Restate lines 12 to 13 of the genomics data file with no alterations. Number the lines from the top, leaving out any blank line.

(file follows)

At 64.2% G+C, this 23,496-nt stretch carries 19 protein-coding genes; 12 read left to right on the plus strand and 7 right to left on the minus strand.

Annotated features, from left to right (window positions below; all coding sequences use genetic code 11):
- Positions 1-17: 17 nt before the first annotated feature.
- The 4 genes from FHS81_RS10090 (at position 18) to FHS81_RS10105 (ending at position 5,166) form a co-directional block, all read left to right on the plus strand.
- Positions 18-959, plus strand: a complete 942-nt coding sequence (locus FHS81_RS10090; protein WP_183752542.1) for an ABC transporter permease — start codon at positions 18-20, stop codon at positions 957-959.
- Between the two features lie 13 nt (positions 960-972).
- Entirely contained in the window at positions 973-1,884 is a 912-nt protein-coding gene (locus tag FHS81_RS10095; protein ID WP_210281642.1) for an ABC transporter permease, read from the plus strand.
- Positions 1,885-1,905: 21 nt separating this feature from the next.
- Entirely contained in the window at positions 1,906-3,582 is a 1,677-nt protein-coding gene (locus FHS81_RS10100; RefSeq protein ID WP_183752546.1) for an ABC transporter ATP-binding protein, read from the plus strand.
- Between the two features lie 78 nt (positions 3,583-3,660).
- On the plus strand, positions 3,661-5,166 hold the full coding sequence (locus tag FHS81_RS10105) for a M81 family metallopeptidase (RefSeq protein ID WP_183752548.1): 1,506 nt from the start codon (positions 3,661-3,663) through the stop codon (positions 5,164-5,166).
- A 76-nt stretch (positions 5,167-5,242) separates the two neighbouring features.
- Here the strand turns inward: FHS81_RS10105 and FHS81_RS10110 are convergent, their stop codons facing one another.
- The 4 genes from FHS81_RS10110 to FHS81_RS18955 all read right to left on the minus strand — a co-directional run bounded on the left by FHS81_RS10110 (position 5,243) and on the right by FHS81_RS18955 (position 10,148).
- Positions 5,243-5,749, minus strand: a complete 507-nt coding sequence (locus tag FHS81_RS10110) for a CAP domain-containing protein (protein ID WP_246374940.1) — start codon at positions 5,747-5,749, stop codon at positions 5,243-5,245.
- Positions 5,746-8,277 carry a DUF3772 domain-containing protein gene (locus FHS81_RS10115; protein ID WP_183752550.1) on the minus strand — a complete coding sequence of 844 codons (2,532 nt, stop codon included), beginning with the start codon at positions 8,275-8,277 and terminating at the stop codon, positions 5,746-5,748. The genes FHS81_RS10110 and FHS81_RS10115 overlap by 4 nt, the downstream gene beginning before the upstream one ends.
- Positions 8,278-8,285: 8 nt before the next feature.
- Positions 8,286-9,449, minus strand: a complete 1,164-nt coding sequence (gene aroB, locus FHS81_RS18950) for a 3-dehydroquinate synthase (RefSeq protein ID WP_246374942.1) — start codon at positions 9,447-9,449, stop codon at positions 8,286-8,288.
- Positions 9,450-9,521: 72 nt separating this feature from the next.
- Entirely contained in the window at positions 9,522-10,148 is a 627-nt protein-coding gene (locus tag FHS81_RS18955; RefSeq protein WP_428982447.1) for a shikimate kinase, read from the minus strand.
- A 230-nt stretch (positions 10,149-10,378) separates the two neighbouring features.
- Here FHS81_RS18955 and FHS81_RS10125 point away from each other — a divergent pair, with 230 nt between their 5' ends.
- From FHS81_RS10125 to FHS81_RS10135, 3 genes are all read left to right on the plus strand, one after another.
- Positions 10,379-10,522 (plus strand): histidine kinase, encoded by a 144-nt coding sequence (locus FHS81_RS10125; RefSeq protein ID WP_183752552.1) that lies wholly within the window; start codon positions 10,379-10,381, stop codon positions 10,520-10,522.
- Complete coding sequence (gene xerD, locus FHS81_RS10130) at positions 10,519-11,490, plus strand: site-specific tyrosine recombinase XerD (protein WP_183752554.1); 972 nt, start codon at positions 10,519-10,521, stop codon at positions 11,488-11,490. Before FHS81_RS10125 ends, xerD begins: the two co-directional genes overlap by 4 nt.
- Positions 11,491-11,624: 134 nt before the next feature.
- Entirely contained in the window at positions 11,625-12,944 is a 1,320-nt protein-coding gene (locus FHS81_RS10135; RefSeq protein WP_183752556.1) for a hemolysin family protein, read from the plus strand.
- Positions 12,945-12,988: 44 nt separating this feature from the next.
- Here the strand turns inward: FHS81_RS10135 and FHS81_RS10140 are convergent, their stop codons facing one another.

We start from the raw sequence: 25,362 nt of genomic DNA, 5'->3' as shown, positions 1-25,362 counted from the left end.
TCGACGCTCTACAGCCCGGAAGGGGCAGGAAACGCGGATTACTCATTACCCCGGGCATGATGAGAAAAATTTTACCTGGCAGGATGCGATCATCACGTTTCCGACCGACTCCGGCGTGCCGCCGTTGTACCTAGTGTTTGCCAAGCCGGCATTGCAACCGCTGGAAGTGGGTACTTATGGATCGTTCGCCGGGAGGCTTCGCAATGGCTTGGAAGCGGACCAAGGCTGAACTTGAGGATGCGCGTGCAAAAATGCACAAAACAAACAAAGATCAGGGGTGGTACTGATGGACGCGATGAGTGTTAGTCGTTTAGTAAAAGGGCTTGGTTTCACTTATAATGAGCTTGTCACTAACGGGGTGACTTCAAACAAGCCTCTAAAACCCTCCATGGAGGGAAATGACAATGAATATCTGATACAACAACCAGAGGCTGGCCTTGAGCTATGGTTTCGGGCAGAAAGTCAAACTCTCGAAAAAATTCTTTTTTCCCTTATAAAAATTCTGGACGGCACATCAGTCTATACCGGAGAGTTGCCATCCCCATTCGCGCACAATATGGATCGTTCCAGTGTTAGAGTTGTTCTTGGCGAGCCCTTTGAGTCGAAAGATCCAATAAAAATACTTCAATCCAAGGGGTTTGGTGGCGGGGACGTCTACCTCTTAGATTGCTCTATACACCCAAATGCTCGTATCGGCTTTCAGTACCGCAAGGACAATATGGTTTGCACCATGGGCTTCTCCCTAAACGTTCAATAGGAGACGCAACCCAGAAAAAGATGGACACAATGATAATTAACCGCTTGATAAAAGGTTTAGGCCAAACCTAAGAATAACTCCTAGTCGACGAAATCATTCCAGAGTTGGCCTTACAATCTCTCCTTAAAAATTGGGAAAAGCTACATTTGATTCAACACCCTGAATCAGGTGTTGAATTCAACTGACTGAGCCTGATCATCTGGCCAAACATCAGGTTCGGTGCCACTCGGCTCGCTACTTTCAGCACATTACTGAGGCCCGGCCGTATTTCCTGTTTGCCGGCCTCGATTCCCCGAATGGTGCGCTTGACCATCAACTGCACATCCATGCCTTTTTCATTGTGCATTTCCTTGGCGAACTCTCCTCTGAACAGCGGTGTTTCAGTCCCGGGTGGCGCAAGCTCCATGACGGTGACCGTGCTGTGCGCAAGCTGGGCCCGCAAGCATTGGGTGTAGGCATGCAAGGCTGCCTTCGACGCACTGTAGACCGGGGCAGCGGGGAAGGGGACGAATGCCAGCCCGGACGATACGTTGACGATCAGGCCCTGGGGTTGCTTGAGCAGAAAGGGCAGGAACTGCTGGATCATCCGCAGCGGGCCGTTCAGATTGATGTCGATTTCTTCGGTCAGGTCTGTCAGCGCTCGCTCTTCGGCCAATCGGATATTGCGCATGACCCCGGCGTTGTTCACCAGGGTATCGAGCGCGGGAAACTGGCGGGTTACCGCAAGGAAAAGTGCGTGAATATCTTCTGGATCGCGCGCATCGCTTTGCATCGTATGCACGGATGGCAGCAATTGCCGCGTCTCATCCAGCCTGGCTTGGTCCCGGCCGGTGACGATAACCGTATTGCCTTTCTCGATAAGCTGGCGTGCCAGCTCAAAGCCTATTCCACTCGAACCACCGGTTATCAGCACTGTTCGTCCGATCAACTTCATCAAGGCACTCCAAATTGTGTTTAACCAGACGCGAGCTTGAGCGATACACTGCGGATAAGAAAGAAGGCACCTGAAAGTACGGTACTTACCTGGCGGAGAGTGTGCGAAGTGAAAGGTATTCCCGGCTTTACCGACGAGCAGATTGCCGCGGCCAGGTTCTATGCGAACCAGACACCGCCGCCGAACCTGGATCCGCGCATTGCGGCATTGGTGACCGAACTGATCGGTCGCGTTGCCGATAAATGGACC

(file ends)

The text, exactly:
- A 76-nt stretch (positions 5,167-5,242) separates the two neighbouring features.
- Here the strand turns inward: FHS81_RS10105 and FHS81_RS10110 are convergent, their stop codons facing one another.